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Science & Speculation

Currie, Adrian (2020) Science & Speculation. [Preprint]

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Abstract

Despite wide recognition that speculation is critical for successful science, philosophers have attended little to it. When they have, speculation has been characterized in narrowly epistemic terms: a hypothesis is speculative due to its (lack of) evidential support. These ‘evidence-first’ accounts provide little guidance for what makes speculation productive or egregious, nor how to foster the former while avoiding the latter. I examine how scientists discuss speculation and identify various functions speculations play. On this basis, I develop a ‘function-first’ account of speculation. This analysis grounds a richer discussion of when speculation is egregious and when it is productive, based in both fine-grained analysis of the speculation’s purpose, and what I call the ‘epistemic situation’ scientists face.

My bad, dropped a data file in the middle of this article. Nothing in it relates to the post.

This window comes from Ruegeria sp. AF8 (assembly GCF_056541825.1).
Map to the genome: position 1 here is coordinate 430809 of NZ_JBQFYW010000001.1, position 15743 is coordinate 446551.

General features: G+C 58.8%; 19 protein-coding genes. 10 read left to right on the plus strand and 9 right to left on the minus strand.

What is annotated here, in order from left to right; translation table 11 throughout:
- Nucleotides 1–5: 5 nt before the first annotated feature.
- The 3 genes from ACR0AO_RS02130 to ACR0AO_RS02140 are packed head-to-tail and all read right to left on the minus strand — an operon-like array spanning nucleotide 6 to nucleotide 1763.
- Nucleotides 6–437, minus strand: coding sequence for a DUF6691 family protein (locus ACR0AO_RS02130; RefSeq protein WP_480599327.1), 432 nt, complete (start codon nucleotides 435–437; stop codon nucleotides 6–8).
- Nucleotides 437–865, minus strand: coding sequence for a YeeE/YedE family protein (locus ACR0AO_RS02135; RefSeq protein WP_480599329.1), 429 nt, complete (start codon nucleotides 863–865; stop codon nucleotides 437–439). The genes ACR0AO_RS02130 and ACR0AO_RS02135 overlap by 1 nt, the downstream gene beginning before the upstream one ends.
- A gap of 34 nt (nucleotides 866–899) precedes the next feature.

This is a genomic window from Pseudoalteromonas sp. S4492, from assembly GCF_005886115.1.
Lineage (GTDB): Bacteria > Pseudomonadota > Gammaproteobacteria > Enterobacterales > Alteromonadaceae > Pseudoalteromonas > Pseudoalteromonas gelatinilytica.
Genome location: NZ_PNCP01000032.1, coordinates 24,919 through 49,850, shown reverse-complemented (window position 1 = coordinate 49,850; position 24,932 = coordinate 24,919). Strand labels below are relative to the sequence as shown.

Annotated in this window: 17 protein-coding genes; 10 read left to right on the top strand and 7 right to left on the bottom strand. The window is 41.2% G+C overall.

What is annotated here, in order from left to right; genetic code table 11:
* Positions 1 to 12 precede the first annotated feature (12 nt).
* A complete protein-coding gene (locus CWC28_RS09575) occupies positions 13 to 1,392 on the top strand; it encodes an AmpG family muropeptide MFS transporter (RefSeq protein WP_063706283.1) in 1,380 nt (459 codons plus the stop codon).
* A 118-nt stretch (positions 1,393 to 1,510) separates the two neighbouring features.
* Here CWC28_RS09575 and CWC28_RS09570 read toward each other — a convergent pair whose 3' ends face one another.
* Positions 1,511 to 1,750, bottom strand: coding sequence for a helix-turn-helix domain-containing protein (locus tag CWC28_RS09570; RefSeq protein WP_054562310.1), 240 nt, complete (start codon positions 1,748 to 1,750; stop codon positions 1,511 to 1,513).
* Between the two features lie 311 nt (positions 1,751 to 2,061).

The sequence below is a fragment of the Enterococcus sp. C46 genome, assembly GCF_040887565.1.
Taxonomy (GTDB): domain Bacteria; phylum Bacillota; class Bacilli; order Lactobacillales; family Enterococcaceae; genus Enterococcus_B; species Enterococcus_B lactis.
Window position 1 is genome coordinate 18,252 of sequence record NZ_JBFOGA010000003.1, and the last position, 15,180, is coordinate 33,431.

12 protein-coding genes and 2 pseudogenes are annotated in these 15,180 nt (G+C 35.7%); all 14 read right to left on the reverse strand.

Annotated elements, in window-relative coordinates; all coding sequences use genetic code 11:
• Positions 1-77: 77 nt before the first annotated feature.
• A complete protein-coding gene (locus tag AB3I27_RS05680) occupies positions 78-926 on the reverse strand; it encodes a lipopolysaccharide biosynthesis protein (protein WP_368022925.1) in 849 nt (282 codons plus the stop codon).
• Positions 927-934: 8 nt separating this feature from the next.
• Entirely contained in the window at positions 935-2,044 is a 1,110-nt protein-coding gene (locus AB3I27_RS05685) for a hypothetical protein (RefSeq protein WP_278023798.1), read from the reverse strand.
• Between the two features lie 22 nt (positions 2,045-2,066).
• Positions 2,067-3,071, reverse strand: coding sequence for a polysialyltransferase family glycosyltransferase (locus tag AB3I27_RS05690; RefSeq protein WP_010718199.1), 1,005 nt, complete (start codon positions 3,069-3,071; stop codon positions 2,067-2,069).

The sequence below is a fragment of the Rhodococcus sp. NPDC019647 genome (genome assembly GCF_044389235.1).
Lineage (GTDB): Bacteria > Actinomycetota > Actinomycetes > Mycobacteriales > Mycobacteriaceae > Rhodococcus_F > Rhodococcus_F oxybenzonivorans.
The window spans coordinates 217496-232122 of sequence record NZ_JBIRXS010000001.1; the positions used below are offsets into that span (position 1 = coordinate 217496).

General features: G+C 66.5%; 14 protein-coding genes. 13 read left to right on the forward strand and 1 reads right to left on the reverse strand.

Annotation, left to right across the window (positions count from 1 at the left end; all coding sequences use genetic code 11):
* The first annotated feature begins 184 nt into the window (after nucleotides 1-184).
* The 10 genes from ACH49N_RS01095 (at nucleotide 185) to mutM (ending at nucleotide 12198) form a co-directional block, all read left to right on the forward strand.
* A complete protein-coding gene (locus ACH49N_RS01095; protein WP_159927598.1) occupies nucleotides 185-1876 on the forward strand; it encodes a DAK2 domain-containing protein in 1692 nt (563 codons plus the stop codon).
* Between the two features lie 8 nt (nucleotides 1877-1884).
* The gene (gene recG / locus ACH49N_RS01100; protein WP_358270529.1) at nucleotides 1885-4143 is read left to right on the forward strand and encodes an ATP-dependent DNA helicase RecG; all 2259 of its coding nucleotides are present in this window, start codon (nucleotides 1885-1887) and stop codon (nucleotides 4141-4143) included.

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Item Type: Preprint
Creators:
CreatorsEmailORCID
Currie, Adrian
Subjects: General Issues > Confirmation/Induction
General Issues > Evidence
General Issues > Values In Science
Depositing User: Dr Adrian Currie
Date Deposited: 27 Dec 2020 05:06
Last Modified: 27 Dec 2020 05:06
Item ID: 18539
Subjects: General Issues > Confirmation/Induction
General Issues > Evidence
General Issues > Values In Science
Date: 2020
URI: https://philsci-archive-dev.library.pitt.edu/id/eprint/18539

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